35

Android has a centralized system for managing credentials for online services (such as your Google account). One component is called the AccountManager. Some apps can "act as an account authenticator". This means that they understand how to log into a particular online service, and can log in to that service for the AccountManager. Other apps want to use ...


27

You won't be able to achieve success through the native mechanism of Android. Cody Toombs at Android Police has very well pointed this out in the article: Android M Will Never Ask Users For Permission To Use The Internet, And That's Probably Okay. In the section Normal and Dangerous Permissions of the document Permissions Overview, Google has noted: ...


27

You cannot see that just by checking an app's permissions: those permissions ad modules require for their job are the same the app itself might need for another job. You can, however, look up the app at AppBrain: for each app, that site lists up what ad modules (and other libraries) are used. You find that scrolling down to the "Libraries" section. AppBrain ...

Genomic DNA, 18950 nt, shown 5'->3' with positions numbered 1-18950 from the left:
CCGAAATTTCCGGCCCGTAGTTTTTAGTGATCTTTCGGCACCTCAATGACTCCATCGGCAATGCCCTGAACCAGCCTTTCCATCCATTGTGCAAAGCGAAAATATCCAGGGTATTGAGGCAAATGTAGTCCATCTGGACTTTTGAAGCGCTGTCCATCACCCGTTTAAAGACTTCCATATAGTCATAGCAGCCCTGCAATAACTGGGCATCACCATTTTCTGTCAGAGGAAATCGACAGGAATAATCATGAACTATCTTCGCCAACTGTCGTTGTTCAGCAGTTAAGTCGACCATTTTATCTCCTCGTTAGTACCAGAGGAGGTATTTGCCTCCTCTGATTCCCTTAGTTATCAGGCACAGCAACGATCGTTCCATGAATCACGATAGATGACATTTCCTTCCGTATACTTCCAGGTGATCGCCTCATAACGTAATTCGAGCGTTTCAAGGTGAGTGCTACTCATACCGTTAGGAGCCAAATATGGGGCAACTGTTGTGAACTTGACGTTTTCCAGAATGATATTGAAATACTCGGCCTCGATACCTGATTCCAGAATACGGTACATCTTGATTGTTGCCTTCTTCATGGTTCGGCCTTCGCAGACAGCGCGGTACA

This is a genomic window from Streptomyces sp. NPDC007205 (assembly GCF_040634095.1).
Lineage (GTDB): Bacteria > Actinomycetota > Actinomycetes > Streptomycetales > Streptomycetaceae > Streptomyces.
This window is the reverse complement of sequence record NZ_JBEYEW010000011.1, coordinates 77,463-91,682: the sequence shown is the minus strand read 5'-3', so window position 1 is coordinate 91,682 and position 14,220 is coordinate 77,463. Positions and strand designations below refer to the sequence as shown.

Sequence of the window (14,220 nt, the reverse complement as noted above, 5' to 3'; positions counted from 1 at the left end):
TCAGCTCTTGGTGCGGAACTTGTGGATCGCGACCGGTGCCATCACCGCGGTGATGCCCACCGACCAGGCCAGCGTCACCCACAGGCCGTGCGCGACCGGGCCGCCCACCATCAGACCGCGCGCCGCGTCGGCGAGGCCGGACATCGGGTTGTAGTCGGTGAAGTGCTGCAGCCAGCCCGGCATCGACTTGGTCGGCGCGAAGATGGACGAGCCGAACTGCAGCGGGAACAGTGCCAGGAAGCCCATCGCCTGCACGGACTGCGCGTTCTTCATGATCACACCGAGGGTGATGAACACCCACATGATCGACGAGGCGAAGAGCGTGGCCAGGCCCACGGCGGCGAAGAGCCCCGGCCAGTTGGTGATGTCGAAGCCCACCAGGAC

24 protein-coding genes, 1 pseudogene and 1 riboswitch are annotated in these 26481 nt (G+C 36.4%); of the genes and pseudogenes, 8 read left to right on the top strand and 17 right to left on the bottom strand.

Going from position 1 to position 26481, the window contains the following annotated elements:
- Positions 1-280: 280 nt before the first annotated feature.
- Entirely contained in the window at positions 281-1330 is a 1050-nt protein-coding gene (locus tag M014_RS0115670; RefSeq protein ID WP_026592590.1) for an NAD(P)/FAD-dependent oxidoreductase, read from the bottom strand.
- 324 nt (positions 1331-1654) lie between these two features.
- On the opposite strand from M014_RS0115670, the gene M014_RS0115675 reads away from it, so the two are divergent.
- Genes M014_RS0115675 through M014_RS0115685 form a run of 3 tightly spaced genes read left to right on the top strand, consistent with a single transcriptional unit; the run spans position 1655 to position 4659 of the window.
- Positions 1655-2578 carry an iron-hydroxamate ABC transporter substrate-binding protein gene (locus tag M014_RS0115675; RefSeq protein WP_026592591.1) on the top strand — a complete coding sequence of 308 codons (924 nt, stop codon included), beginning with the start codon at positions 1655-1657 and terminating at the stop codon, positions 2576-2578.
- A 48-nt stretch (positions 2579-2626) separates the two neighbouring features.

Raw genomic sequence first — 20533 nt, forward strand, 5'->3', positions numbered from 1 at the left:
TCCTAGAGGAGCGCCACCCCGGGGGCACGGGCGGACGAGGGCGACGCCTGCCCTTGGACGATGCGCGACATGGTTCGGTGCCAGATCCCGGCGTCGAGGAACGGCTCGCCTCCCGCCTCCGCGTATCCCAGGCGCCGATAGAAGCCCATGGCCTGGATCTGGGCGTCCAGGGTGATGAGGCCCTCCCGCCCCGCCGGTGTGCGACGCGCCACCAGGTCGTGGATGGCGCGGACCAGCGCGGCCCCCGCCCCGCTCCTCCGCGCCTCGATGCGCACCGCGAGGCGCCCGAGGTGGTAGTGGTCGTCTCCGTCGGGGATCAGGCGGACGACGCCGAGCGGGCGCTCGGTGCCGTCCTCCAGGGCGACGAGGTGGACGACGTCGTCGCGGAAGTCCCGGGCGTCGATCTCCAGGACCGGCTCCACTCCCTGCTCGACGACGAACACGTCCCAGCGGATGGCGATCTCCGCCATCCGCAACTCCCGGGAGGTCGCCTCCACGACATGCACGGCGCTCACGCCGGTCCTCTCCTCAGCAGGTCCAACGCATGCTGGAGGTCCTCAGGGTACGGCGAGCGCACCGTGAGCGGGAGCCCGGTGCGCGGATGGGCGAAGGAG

25

The Chrome page in the app store says this about the new permissions: This version requests two new permissions, Camera and Modify Audio Settings, to support WebRTC, an experimental feature under development. WebRTC itself is designed to expose your camera and mic to the browser, so that web-apps can implement video-conferencing and other multimedia ...


25

You could use NetGuard (see my list of Internet Firewalls for other alternatives), which works without root and lets you block internet access for apps selectively (WiFi or mobile data, and even always or only if screen is off). It's from the dev of XPrivacy, so it has to be good ;) NetGuard (source: Google Play; click images for larger variants) ...


23